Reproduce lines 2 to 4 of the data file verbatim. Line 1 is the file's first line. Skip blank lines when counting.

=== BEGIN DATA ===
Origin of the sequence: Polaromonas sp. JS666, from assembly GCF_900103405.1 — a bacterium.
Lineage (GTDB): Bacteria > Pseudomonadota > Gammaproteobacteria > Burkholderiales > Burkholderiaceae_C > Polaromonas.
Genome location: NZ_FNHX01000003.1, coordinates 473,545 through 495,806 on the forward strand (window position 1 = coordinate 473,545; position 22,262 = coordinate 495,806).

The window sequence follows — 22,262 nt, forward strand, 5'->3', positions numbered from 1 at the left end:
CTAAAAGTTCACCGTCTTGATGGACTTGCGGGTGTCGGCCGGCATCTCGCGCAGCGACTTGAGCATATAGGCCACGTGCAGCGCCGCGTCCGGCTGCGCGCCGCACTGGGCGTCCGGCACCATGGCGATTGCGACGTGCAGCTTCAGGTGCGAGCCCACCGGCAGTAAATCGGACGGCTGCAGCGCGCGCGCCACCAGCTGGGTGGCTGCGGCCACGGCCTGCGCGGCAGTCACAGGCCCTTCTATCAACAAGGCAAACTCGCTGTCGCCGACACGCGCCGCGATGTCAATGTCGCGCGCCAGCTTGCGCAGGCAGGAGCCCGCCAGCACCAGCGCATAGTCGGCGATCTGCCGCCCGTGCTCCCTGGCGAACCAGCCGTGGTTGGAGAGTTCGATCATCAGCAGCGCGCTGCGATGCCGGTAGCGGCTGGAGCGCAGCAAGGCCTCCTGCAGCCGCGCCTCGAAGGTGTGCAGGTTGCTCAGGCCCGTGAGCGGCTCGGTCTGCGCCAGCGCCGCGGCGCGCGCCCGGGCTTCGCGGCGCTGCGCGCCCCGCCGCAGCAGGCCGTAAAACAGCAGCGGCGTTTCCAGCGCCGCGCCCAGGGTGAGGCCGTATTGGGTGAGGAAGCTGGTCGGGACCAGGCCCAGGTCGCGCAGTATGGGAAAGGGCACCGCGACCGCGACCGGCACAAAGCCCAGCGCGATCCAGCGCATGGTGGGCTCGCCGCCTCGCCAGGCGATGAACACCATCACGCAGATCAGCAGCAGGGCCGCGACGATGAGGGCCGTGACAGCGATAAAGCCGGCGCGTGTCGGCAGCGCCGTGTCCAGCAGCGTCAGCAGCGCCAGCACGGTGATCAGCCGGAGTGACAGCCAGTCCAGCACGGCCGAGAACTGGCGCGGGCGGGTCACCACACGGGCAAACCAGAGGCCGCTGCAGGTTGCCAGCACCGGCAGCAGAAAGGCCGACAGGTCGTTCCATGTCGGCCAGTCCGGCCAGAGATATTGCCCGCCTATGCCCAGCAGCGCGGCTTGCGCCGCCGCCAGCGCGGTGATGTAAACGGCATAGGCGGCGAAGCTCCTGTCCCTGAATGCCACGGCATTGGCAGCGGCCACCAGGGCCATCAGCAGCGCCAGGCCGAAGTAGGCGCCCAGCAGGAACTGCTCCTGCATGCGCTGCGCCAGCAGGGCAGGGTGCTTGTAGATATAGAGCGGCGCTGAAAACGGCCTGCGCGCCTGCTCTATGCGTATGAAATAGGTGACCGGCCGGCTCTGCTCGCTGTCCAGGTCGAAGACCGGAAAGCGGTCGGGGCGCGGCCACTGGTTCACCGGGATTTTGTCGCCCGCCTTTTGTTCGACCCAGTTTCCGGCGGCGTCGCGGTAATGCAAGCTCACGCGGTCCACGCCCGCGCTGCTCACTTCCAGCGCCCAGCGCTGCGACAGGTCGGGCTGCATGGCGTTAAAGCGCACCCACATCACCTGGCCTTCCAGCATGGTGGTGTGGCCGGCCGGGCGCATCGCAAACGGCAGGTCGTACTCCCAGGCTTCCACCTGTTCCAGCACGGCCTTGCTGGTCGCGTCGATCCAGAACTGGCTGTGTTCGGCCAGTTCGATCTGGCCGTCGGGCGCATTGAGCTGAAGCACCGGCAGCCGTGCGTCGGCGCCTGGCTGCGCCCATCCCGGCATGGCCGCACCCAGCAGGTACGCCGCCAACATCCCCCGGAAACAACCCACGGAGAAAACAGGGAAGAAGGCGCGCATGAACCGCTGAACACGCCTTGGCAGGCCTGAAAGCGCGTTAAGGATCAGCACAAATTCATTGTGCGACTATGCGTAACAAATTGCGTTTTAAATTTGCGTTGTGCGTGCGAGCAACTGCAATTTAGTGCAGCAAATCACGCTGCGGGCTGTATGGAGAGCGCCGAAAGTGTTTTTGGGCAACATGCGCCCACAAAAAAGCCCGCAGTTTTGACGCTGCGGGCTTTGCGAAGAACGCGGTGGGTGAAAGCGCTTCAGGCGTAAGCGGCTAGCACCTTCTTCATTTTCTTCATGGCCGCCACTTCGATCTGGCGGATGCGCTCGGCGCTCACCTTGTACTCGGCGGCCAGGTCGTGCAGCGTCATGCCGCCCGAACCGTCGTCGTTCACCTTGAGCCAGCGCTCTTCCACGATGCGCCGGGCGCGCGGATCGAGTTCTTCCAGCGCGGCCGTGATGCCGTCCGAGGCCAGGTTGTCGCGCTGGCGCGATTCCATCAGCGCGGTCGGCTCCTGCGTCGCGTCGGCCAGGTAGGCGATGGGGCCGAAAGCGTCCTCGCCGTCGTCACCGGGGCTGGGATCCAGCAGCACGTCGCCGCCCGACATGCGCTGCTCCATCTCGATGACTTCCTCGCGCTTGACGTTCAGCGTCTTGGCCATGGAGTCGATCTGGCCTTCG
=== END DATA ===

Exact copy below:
Lineage (GTDB): Bacteria > Pseudomonadota > Gammaproteobacteria > Burkholderiales > Burkholderiaceae_C > Polaromonas.
Genome location: NZ_FNHX01000003.1, coordinates 473,545 through 495,806 on the forward strand (window position 1 = coordinate 473,545; position 22,262 = coordinate 495,806).

The window sequence follows — 22,262 nt, forward strand, 5'->3', positions numbered from 1 at the left end: